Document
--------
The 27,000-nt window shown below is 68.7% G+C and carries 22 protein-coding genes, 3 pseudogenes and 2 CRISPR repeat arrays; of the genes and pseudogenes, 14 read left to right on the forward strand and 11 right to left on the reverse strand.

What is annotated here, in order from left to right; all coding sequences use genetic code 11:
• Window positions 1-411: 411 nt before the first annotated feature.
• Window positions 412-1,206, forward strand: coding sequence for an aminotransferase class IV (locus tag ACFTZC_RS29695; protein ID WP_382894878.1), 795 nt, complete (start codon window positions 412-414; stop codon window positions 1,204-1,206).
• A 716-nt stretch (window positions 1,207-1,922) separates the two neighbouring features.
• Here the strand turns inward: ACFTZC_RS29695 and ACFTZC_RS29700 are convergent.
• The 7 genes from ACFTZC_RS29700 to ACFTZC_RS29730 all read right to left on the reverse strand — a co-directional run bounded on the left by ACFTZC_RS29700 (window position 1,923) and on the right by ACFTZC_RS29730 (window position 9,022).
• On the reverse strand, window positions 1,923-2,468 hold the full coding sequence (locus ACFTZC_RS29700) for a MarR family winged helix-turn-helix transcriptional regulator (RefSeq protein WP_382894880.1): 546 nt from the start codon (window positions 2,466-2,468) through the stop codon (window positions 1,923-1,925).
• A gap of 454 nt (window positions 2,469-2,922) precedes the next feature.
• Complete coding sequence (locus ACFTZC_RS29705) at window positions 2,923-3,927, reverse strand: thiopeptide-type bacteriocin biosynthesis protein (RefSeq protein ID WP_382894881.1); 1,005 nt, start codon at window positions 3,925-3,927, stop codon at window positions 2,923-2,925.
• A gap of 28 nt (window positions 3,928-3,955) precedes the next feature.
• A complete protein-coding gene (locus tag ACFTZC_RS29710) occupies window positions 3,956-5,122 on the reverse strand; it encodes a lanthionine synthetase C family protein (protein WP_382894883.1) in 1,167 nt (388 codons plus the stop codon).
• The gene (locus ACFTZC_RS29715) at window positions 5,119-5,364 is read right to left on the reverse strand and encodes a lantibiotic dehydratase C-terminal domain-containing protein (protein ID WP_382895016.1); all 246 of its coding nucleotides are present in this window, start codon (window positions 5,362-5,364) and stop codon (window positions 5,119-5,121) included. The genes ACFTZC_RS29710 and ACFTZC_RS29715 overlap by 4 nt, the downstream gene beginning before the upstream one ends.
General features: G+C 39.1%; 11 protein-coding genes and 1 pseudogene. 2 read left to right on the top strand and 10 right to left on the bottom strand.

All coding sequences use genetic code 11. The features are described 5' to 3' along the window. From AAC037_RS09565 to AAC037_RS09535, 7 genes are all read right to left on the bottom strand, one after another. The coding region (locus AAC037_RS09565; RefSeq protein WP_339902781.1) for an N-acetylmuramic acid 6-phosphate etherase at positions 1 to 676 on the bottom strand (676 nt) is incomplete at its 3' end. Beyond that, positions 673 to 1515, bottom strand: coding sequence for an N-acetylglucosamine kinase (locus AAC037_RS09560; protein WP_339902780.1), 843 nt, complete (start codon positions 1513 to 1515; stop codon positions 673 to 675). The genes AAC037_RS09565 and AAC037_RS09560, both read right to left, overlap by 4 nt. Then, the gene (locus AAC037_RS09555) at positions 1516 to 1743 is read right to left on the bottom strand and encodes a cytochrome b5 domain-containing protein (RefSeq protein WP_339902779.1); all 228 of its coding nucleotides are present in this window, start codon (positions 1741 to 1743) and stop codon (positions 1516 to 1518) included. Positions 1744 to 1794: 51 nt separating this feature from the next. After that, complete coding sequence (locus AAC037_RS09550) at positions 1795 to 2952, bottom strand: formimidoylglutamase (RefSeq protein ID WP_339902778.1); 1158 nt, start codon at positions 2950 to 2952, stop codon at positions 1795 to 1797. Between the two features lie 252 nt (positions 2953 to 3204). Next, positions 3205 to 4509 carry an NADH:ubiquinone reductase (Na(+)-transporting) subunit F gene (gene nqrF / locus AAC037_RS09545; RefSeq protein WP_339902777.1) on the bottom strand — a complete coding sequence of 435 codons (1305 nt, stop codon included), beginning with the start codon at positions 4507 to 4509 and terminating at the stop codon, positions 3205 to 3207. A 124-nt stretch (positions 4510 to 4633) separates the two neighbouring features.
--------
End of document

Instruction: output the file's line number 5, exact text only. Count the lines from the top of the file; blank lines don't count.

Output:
• A 716-nt stretch (window positions 1,207-1,922) separates the two neighbouring features.